The Creative Process of Creating a “How To” Book – Violet Ivy

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“How to” books are fun to write and a great little money earner. You may think that you have no skills or qualifications to create a book like this but everyone has a special thing that they can share with the world. Have you been a kindergarten or mathematics teacher for twenty years? Do you grow the best tomatoes in your town? Can you knit a jumper in a day? Sit down and think about what life experiences or expertise you possess and put pen to paper. It’s like going to the gym. The hardest part is putting one foot in front of the other and getting started. Once the process is underway it all just flows naturally and easily.

Here is a simple, tried and true formula that I use to compose a “how to” book.

Step 1.

Take eleven pieces of blank photocopy paper and lay them out on the kitchen table / lounge room floor / spare bed. Think about eleven topics within your given subject. For example if growing tomatoes is your passion then you might have; best homemade compost, retrieving and storing seeds, when to plant different varieties, how to keep the bugs from devouring your plants, or tomato recipes. Write each of these on the top of a separate piece of paper. These will be your chapter headings.

Step 2.

Then on each piece, under the title, bullet point ten subheadings. For example, with the recipe chapter you might have; tomato relishes, tomato flans, tomato soups, tomato sauces etc.

You now have your book structure set out. The reason I say eleven pieces of paper is that you will no doubt have one subject for which you are unable to think of sufficient subtitles or it just doesn’t take your fancy as a chapter in your book anymore. You can then discard this one and still have your ten chapters good to go.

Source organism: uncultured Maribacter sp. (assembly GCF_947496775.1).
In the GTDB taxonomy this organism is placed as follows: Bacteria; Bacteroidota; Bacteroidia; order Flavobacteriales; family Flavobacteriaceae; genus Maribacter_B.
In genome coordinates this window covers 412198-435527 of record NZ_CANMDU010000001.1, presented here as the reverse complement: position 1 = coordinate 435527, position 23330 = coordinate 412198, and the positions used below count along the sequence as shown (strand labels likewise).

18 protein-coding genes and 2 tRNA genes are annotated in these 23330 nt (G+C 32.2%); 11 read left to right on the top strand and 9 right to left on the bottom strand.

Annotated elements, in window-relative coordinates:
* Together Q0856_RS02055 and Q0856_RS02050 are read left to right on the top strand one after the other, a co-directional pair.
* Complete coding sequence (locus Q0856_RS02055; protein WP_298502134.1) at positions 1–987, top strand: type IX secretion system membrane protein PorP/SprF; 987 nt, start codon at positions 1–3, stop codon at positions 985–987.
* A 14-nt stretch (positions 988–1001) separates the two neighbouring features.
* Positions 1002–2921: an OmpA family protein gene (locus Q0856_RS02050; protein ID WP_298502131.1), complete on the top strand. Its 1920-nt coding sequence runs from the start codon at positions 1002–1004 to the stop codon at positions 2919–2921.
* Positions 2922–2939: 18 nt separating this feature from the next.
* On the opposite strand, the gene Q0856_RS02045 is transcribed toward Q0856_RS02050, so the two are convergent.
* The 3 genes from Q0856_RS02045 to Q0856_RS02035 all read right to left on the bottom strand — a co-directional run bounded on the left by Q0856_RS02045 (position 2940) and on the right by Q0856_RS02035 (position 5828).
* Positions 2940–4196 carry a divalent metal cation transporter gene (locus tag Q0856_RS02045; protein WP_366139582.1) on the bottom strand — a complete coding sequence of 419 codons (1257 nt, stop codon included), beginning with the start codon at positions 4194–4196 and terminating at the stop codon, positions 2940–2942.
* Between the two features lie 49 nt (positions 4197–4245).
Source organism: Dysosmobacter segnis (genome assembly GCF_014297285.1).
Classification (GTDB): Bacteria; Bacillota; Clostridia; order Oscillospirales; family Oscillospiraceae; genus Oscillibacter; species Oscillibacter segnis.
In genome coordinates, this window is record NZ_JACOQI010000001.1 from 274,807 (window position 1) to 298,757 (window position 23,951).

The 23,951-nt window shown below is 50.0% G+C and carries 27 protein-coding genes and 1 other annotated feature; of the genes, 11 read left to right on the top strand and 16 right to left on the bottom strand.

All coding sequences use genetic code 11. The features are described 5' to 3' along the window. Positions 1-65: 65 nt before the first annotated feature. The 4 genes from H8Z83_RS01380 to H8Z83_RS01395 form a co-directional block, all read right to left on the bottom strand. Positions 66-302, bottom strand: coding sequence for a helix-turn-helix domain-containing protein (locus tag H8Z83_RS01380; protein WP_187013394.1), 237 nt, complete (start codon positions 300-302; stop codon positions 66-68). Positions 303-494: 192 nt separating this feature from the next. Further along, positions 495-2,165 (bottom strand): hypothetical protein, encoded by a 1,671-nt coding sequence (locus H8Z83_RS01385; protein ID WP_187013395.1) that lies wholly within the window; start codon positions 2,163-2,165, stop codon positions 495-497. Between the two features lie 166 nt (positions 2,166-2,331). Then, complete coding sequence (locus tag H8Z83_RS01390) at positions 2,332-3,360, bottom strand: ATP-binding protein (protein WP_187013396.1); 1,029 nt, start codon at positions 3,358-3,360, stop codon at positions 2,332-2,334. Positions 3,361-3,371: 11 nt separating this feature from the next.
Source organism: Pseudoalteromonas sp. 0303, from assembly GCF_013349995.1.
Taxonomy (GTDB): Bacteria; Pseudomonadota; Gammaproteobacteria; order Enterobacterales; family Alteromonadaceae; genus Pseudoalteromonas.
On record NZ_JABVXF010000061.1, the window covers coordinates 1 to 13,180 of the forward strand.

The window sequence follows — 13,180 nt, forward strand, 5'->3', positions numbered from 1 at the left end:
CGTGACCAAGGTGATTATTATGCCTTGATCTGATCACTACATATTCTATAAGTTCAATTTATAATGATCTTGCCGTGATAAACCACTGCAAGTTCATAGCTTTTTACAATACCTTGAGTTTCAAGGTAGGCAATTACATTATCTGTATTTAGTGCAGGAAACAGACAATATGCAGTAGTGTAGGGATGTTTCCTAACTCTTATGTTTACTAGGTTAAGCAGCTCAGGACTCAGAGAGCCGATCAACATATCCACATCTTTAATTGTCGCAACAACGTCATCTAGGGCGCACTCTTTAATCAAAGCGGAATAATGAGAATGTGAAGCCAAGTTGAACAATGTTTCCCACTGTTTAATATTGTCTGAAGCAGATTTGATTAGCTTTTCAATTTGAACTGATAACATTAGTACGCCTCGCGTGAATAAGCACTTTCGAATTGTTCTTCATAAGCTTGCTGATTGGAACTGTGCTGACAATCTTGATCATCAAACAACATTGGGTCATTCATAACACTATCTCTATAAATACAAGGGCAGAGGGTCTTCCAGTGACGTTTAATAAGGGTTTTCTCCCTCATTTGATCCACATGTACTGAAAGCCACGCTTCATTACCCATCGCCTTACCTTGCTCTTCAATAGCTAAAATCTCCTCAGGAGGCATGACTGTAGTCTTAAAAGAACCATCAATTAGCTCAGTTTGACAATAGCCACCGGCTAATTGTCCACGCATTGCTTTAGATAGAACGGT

Step 3.

Take your time and write about each of your subtitles. Don’t rush. This is a creative process. You can always come back to each and add more as your mind has had time to process the information and new ideas come to the forefront. Nothing is set in stone. You might be halfway through writing your book and be shocked that you didn’t include a chapter about watering requirements of different species or positioning the plants for best sunlight exposure depending on the season. You can always get out another piece of photocopy paper and plan another chapter. It’s your project. If it’s not fun you are doing something wrong! You can start today. Imagine you are chatting to a niece or nephew or a neighbour down the road. Explain the depth to plant seedlings or what the taste or colour of the sauce should be like. I use a Dictaphone. You can also used voice recognition software, like Dragon Naturally Speaking. This allows the thought process to flow far more freely. Most of us can speak much more rapidly than we can type. No one hears the voice recording so it doesn’t matter if it is filled with “ummms” and repeated information. When I am ready I type up the voice file (or edit the file created by Dragon Naturally Speaking), and edit to my heart’s content.

Add pictures, diagrams, handy hints and so forth. Interview your friends and associates for their thoughts. You might even dedicate a chapter to him or her, with written permission of course.

“How to” books are not lengthy novels. The word count may be as short as sixty to seventy thousand words – many fewer if your subject relies on myriad diagrams or photographs.

Type it up. Edit and then edit again. Choose a fantastic picture or photograph for the front cover and you are away! One book written. Once you realise how quick and easy this process is it’s likely you”ll come up with more subjects. And, that translates to more books. Welcome to being an author.

Violet Ivy came from a small wheat and sheep farm in outback Western Australia. Having risen through the ranks of the s*x industry from dubious ‘massage’ halls to elite bordellos she now works as an independent, international, elite escort for the rich, famous and infamous. Violet has decided to share her story and those of her friends by putting pen to paper. Be aware that her stories, whilst one hundred percent authentic, are not for the faint hearted. If you are moralistic or overly judgmental, please do not read her writings.